As he came forth of his mother's womb, naked shall he return to go as he came, and shall take nothing of his labour, which he may carry away in his hand.
As he came forth of his mother's womb, naked shall he return to go as he came,.... This may be understood either of the covetous rich man, or of his son; and that supposing what is before said should not be the case of either of them, but they should possess their substance as long as they live; yet, when they come to die, they will be stripped of them all; of their gold and silver, their plate and jewels, and rich household furniture; of their cattle and possessions, farms and estates, which are no longer theirs; and even of their very clothes, and be as naked as they were when they came into the world; and which is indeed the case of every man, Job 1:21; and is used as an argument, and a very forcible one, against covetousness;
and shall take nothing of his labour, which he may carry away in his hand; nothing of his substance, which he has got by his labour, and hoarded up with great care; not the least portion of it can he carry away with him when he dies; not any of his jewels, nor bags of gold and silver; and if any of these should be put into his grave, which has been sometimes done at the interment of great personages, these are of no manner of use and service to him, either to comfort and refresh his body, or to save his soul from hell, and procure it an entrance into the heavenly glory; see 1 Timothy 6:7. The Targum allegorizes this in a very orthodox way, not very usual, in favour of original sin, and against the doctrine of merit;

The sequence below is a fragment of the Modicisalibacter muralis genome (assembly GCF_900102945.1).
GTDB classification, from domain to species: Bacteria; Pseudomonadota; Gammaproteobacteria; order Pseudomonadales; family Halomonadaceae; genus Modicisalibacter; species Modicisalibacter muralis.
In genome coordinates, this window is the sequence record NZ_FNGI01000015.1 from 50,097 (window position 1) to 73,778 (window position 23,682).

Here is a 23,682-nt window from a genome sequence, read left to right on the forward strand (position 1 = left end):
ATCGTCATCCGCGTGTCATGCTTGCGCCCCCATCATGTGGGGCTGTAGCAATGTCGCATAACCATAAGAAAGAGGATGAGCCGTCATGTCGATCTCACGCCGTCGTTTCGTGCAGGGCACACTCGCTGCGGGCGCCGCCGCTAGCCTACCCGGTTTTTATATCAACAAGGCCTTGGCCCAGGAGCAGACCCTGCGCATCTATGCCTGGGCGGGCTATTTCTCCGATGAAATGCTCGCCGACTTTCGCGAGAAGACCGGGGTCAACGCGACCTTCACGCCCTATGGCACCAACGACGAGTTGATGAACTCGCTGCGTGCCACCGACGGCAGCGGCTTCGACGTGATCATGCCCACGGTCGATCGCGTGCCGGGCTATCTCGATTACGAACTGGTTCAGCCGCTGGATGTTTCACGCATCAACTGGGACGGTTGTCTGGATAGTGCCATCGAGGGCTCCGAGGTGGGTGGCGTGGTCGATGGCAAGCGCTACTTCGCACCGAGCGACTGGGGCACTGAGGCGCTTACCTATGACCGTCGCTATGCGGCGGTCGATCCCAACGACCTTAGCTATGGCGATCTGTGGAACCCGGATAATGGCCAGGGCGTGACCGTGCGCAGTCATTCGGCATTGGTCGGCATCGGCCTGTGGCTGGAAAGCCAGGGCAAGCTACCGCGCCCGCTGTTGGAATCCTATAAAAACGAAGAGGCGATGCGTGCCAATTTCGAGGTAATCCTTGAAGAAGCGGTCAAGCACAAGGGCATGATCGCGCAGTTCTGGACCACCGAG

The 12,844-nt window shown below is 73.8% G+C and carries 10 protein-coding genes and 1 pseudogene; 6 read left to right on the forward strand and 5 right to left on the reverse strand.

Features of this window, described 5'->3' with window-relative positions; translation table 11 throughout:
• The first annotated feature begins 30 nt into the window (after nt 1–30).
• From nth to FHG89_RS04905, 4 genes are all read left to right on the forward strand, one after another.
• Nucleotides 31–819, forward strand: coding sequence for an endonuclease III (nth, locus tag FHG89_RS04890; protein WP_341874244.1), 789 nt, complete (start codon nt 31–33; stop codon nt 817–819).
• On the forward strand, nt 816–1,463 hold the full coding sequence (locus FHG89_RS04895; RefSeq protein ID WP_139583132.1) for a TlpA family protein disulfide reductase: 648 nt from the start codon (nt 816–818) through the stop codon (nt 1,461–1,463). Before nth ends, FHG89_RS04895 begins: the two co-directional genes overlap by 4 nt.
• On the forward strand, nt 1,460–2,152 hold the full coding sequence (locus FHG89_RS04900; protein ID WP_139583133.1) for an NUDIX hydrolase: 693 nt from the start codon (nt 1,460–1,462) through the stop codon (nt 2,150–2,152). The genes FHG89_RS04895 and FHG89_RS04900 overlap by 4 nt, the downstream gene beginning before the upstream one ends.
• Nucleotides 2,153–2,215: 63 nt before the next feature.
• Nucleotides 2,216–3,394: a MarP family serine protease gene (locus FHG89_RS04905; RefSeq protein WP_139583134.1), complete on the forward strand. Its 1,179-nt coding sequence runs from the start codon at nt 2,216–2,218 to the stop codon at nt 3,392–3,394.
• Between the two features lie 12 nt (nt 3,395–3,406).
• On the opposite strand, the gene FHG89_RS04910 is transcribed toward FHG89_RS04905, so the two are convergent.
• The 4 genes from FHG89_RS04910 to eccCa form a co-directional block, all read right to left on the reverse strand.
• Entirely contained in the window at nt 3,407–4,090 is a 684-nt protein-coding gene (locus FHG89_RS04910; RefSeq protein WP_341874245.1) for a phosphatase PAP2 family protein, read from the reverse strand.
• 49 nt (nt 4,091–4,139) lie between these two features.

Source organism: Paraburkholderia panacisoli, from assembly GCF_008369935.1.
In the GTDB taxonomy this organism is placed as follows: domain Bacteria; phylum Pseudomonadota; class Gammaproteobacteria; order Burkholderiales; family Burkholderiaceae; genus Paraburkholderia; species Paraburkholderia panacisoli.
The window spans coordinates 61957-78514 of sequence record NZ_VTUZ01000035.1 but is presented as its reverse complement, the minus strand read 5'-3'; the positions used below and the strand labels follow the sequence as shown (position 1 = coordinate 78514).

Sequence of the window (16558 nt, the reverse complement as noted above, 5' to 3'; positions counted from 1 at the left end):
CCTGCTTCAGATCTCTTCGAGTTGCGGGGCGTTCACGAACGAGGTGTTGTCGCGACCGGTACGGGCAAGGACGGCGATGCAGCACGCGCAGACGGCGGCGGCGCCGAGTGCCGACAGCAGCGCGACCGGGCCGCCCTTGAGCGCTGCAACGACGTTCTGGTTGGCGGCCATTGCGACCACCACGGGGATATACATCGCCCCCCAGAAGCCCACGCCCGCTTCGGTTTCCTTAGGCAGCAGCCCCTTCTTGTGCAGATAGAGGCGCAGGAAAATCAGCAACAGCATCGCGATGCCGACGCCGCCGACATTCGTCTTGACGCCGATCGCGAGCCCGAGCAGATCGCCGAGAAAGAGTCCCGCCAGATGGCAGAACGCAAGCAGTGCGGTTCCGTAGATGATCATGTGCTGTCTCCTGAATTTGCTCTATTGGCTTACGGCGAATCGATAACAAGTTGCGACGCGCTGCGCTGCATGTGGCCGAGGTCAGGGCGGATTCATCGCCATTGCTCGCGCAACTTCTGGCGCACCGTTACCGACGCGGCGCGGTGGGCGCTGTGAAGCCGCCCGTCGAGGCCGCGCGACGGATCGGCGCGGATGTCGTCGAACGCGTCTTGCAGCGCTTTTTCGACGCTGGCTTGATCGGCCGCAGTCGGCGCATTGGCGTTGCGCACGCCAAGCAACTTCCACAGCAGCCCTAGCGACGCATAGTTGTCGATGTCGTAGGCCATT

"as he goes out of his mother's womb naked, without a covering, and without any good; so he shall return to go to the house of his grave, indigent of merit, as he came into this world; and no good reward shall he receive by his labour, to take with him into the world to which he goes, that it may be for merit in his hand.''